A possibility to consider: Quit now. Start your hike a little earlier. Spend the time between now and then working some crap job close to home for basic needs. Get your needs as basic as you can. Eat only tuna sandwiches and lentil soup from now on. Live in your car if you can, or couch surf. Then hit the trail and go as far as you can until the money runs out.

bulldog49
01-20-2011, 12:55
I recommend you see someone about Depression. I say this as one with a family history of it and I see many signs of it in your narrative. Depression often results in physical ailments in addition to emotional ones. It could be a temporary situational condition or it could be chronic. If the former, your hike might cure it, if the latter it won't. In any case as others have suggested you should seek medical advice before undertaking your hike.

mister krabs
01-20-2011, 13:47
My job sucks. The intra-office politics I have to deal with makes me want to climb the nearest Bell Tower with a rifle. Each day I am there I get more frustrated and angry. I don't know if I can last 3 more months. I don't know if I can last 3 more weeks. I'd love to just walk away, but my plans for the AT counted on me being employed until the end of March. If I quit now I'll be a couple grand short of where I need to be financially. I could still hike, but I would have less $$ for the trip and zero $$ for after the hike. This is not the position I want to be in.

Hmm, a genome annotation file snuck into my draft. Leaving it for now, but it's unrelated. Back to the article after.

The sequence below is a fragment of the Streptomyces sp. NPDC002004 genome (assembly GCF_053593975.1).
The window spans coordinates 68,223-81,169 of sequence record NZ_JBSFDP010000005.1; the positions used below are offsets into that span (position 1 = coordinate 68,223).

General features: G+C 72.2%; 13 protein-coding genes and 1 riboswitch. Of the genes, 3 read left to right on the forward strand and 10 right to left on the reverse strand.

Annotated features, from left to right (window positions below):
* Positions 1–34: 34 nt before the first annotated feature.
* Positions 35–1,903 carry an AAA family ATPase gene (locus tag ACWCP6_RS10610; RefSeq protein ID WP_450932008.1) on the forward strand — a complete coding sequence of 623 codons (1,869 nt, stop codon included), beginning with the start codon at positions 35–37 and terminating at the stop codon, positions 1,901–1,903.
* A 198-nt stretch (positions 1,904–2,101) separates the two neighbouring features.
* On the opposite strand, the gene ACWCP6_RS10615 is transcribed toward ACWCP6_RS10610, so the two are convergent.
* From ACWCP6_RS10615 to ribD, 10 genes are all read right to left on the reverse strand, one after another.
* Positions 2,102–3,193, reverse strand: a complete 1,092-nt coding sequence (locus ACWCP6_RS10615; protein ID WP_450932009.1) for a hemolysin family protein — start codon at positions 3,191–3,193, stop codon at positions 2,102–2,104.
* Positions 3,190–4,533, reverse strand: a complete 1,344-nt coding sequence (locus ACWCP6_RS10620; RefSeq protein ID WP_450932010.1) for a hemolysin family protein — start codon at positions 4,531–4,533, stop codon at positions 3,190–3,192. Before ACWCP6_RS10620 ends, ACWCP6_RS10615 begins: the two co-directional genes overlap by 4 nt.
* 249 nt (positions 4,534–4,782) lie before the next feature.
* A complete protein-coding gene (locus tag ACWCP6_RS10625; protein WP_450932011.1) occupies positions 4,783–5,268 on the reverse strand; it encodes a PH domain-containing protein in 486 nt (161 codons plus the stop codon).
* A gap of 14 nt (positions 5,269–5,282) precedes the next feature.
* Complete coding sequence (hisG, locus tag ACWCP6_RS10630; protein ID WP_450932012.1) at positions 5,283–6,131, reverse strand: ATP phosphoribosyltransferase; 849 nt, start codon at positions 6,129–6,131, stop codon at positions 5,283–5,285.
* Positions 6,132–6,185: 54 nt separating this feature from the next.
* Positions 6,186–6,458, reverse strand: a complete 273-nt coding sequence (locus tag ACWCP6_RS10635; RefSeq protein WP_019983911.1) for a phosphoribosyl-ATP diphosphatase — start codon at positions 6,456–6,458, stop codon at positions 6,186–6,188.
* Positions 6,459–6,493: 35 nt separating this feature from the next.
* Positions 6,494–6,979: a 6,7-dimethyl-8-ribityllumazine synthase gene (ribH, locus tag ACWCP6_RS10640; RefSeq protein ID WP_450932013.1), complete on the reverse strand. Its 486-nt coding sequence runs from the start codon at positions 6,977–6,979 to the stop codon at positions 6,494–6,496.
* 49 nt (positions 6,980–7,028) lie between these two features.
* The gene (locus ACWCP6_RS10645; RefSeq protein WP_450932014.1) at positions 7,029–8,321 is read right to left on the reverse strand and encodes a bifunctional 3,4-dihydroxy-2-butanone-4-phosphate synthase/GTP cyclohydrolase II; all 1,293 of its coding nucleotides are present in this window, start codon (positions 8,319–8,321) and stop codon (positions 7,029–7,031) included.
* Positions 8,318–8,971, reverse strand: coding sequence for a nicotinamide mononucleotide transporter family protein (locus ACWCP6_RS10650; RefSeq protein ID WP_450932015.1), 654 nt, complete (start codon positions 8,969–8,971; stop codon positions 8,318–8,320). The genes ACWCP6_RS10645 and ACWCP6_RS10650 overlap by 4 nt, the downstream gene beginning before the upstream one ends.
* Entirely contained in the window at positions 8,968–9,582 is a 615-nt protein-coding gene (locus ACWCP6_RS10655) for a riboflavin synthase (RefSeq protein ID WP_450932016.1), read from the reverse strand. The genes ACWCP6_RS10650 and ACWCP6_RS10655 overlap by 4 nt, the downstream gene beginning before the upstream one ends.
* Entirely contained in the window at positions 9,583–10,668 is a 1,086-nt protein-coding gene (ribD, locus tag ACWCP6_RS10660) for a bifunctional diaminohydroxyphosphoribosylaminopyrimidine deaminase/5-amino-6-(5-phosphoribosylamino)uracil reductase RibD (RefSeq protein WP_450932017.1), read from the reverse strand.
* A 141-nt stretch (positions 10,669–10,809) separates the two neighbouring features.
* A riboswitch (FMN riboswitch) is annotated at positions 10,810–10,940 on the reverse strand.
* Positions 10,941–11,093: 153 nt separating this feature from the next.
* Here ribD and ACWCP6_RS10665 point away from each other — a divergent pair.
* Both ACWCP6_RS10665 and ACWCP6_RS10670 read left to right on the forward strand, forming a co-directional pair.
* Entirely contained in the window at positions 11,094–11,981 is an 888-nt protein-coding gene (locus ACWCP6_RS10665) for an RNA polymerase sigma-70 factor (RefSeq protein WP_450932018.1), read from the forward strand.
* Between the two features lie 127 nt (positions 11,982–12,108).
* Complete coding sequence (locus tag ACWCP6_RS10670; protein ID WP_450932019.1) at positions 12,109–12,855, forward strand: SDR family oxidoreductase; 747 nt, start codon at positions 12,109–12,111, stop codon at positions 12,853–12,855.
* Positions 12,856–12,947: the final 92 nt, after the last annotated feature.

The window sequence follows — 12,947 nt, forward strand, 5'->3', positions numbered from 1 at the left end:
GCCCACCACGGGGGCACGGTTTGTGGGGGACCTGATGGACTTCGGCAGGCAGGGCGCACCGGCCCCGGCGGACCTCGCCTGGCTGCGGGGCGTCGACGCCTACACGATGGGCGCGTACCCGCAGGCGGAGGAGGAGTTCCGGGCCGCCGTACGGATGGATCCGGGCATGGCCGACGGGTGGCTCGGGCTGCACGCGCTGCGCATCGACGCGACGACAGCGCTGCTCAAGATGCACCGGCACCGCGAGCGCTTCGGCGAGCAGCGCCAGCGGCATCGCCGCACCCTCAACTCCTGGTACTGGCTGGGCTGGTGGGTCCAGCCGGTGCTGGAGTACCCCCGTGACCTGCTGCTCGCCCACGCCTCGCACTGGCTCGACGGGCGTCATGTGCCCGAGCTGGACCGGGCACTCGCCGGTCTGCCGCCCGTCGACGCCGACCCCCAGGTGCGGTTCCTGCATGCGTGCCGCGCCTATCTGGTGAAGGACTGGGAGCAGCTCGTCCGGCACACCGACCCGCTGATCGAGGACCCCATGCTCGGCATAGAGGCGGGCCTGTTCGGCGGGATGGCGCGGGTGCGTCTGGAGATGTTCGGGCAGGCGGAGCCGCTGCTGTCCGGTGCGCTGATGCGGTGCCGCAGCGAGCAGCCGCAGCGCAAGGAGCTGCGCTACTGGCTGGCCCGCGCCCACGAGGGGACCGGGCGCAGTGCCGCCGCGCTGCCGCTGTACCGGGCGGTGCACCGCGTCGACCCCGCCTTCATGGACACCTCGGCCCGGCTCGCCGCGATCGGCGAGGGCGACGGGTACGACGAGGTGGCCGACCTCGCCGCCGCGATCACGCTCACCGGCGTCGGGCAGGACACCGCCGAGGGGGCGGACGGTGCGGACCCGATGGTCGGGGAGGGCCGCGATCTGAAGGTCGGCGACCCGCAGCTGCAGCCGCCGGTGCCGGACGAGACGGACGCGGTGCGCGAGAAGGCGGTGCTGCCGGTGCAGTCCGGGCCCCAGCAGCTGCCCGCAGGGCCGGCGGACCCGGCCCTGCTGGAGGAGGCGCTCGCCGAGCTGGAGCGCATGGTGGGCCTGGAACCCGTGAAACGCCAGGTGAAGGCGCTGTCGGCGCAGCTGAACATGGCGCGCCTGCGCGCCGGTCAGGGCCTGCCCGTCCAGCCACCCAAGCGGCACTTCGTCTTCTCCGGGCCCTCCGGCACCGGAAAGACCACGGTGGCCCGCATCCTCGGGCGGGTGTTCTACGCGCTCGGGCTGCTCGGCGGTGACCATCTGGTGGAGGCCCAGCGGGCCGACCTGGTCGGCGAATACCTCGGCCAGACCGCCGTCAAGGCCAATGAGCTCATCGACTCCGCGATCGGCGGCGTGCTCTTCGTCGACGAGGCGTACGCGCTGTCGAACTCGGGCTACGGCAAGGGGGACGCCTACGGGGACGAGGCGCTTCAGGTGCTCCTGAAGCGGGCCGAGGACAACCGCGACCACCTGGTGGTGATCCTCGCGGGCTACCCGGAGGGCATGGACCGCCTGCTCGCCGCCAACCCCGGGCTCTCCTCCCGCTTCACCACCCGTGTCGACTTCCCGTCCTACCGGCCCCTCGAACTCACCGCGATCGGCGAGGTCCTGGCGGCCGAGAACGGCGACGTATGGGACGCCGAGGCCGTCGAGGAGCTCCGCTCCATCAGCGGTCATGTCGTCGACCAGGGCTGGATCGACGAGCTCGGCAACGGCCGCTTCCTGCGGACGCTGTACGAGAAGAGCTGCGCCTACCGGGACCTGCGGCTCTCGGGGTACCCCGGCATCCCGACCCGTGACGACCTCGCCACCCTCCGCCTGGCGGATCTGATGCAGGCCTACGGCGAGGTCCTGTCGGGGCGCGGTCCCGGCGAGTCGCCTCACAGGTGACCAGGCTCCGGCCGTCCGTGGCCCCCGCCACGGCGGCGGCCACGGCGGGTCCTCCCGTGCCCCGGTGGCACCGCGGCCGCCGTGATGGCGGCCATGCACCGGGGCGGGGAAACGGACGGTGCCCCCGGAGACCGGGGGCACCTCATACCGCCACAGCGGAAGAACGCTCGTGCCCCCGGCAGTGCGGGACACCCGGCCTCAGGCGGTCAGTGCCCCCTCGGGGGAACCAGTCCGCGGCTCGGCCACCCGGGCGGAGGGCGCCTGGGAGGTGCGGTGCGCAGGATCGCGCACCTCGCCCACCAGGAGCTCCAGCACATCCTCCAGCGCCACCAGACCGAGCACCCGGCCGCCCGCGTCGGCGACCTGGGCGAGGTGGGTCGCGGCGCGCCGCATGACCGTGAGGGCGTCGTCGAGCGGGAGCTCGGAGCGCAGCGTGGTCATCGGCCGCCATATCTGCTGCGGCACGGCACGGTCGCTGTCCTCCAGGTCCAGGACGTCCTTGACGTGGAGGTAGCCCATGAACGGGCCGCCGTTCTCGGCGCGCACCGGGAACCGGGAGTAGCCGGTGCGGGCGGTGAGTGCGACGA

My car sucks. I drive an ancient Lincoln Mark VII that is slowly and steadily falling to pieces. In the past week it's developed an 8 inch crack in the windshield and half the exhaust has rotted away and fallen apart. The exhaust system is now held together with a little bit of wire and a lot of optimism. The transmission hasn't functioned in 4th gear since last spring, and 3rd gear is becoming more tenuous each day. The wires are bad and the engine skips. It needs to warm up for at least 20 minutes each trip if I want to entertain any hope of driving normally. If there is 1/4 inch of snow on the ground the car becomes less than useless, in fact it becomes scary. Oh, and the speakers crapped out so I can't listen to the radio anymore.

It's a 40 mile roundtrip drive to work each day. If I can't drive to work, I won't have enough $$ to thru-hike. If I fix my car so I can get to work reliably or get a new car, I won't have enough $$ left to go hiking. Kind of a Catch-22.